Relationship problem: 'He caught a STI from cheating!'

Should you stay with a partner who's cheated? We've got Agony Aunt Joan McFadden to answer a reader's relationship problem and offer her expert advice

With Mark Owen, Tiger Woods, Ashley Cole and John Terry all hitting the headlines for their cheating, staying with a man who's been unfaithful has been a big talking point on goodtoknow. We've got Agony Aunt Joan McFadden to answer a reader's question on cheating and give her expert relationship advice.

Cheating partner question:

'My husband and I are both 32 and we've been together for 10 years and married for four. Three years into our relationship he was unfaithful to me on a stag weekend abroad - he had to confess as he gave me an STD. I was absolutely shattered and the STD made me feel really dirty so I finished it and tried to get on with my life.

He was terribly upset, phoning and texting and begging me to come back. After three weeks I agreed to a big heart-to-heart and he swore that he'd been drunk and it would never happen again, and asked me to marry him. It took a while for me to trust him again and eventually I did, but then just after after our wedding I discovered he'd been with a woman he works with two weeks before we got married! She sent me a nasty text when we got back from our honeymoon with all sorts of personal details which made it clear they'd slept together. He cried and said that I'd been so wrapped up in the wedding preparations that he felt neglected and that's why it'd happened.

I was so angry but I decided to give him one last chance and told him that if it ever happened again we were over for good and I really thought that was it sorted, but a month ago I got a phone call from my sister's friend and she told me that they were having an affair! I am devastated by his cheating and am now at a total loss as to what to do.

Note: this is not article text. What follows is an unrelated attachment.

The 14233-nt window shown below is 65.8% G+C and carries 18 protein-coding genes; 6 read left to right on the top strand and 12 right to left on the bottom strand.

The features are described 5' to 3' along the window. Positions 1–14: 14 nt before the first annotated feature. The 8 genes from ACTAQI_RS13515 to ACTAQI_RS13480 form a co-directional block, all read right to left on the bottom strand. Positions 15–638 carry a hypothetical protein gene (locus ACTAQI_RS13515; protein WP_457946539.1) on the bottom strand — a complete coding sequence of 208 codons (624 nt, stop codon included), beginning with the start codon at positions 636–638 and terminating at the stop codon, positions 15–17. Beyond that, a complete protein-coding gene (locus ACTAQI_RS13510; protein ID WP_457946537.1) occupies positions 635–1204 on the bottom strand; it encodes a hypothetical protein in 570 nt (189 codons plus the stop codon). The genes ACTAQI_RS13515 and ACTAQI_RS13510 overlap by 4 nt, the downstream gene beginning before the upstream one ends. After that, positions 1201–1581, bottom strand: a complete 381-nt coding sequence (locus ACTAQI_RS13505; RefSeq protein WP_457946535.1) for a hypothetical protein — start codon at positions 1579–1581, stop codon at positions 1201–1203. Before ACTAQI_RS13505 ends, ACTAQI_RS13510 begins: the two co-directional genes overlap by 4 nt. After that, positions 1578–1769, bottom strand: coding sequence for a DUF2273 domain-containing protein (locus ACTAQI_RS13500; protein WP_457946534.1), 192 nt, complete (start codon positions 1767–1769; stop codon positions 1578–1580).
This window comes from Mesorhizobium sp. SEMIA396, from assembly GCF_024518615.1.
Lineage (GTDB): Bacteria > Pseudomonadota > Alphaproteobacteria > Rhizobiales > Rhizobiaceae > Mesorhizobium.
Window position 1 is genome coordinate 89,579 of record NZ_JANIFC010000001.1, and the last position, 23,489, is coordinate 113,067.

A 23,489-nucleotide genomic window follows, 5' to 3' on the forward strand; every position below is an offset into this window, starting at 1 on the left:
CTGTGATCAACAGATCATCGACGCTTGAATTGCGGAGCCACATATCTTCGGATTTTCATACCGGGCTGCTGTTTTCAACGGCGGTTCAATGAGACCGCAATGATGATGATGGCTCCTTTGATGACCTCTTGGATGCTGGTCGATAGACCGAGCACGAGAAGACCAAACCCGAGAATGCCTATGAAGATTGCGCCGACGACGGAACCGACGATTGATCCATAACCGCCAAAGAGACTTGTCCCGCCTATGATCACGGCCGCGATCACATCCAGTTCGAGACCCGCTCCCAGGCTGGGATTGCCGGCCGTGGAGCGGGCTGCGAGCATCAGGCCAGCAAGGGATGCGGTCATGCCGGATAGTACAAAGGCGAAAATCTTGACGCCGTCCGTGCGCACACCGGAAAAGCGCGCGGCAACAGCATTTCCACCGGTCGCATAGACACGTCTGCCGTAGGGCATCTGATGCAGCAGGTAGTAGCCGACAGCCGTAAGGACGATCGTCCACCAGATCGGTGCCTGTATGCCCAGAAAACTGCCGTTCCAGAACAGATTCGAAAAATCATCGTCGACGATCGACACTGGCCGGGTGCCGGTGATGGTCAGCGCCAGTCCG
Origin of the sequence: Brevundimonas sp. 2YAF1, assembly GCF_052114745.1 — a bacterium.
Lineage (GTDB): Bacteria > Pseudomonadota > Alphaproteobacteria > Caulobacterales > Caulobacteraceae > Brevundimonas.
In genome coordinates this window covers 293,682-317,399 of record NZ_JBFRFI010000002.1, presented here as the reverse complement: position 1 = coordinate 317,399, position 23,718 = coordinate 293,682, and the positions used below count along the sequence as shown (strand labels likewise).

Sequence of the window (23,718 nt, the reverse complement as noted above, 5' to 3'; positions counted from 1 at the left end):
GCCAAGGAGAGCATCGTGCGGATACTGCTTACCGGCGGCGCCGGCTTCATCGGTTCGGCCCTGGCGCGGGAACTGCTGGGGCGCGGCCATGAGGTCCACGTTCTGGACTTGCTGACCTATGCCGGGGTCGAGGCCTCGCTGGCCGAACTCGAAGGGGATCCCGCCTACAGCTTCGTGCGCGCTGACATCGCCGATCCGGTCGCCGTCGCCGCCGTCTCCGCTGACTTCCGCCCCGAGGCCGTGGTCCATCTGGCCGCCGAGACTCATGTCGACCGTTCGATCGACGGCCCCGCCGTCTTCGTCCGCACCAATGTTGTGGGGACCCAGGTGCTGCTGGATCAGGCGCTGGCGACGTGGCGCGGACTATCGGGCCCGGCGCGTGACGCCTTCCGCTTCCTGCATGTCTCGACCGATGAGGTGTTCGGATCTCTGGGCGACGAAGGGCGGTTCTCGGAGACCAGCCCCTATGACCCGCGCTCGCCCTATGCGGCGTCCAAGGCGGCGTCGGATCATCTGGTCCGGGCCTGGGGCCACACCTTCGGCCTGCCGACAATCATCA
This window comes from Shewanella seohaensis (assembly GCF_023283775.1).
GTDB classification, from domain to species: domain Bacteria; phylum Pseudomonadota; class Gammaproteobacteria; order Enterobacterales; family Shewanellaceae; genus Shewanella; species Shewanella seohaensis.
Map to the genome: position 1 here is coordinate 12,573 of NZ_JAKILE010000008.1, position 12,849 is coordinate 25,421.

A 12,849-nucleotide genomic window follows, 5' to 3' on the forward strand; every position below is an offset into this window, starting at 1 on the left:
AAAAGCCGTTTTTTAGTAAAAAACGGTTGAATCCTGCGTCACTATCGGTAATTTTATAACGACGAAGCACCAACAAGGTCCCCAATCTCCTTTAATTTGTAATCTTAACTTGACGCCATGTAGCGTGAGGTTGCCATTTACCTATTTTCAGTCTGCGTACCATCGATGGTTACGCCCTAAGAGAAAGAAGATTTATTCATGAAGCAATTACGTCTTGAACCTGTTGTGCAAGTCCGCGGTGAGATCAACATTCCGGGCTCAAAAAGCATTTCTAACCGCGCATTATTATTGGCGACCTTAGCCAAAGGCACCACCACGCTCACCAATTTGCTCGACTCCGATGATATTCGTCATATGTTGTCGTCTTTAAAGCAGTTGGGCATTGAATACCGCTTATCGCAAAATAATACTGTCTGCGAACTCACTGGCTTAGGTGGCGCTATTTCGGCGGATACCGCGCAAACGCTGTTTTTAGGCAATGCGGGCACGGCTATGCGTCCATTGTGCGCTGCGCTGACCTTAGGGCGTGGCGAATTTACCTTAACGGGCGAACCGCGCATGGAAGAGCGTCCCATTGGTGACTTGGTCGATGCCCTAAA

My family and friends now know about this affair - but not about the others - and they all say I have to leave him. We're still living in the same house but in different rooms and he keeps crying and begging me to stay, saying that we'll have a baby and he'll grow up and never do it again. I don't know what to believe anymore, but I can't imagine ever loving anyone else and we're so good together that I can't bear to be without him. I keep thinking surely he'll change one day. I really don't know what to do and I don't understand why he keeps having these affairs. Please help!'

Agony Aunt's answer

Joan says: You've been assuming that he's going to change for the last seven years and it just hasn't happened. You also threatened to leave him if it happened again and you didn't, so from his point of view, he must be pretty sure that he can carry on sleeping with other women - and if he gets caught and cries enough or proposes or suggests having a family you'll give in.

This might sound brutal but it's really time to be honest with yourself, and you don't have to justify your decisions to anyone else. You're already very honest in admitting how much he means to you and that you cannot imagine life without him, but if you decide to stay, then something has to be different. Leave having a family for the moment and insist that you go to counselling together. You could demand to know where he is all the time, check his phone bills and generally watch him but you're not a jailer, you're his wife, and he has to prove to you that he can be faithful without such exhausting and demeaning measures. A relationship is based on trust and respect and he's destroying that.

If you go to counselling, then you can work together to find out why he is unfaithful and try and come up with a solution which means he puts you and your relationship above any other encounters. Can you ever trust him again? It's quite unlikely the pain of the betrayals will lessen and you're likely to feel increasing resentment towards him.

It's also very humiliating, as now others know about his behaviour, they'll probably encourage you to leave him.

Some couples do manage to cope with one having a very loose concept of fidelity, but there's a lot of game playing and turning a blind eye and once it becomes a pattern it's unlikely to change - it's time to ask yourself, is that all you can expect or deserve from a relationship?

What do you think of Joan's advice? Was it helpful? Do you have a question for Joan? Email us at with your sex and relationship problems and we'll answer them.Where to next? - More cross-dressing stories - Your sex secrets - Gay confessions


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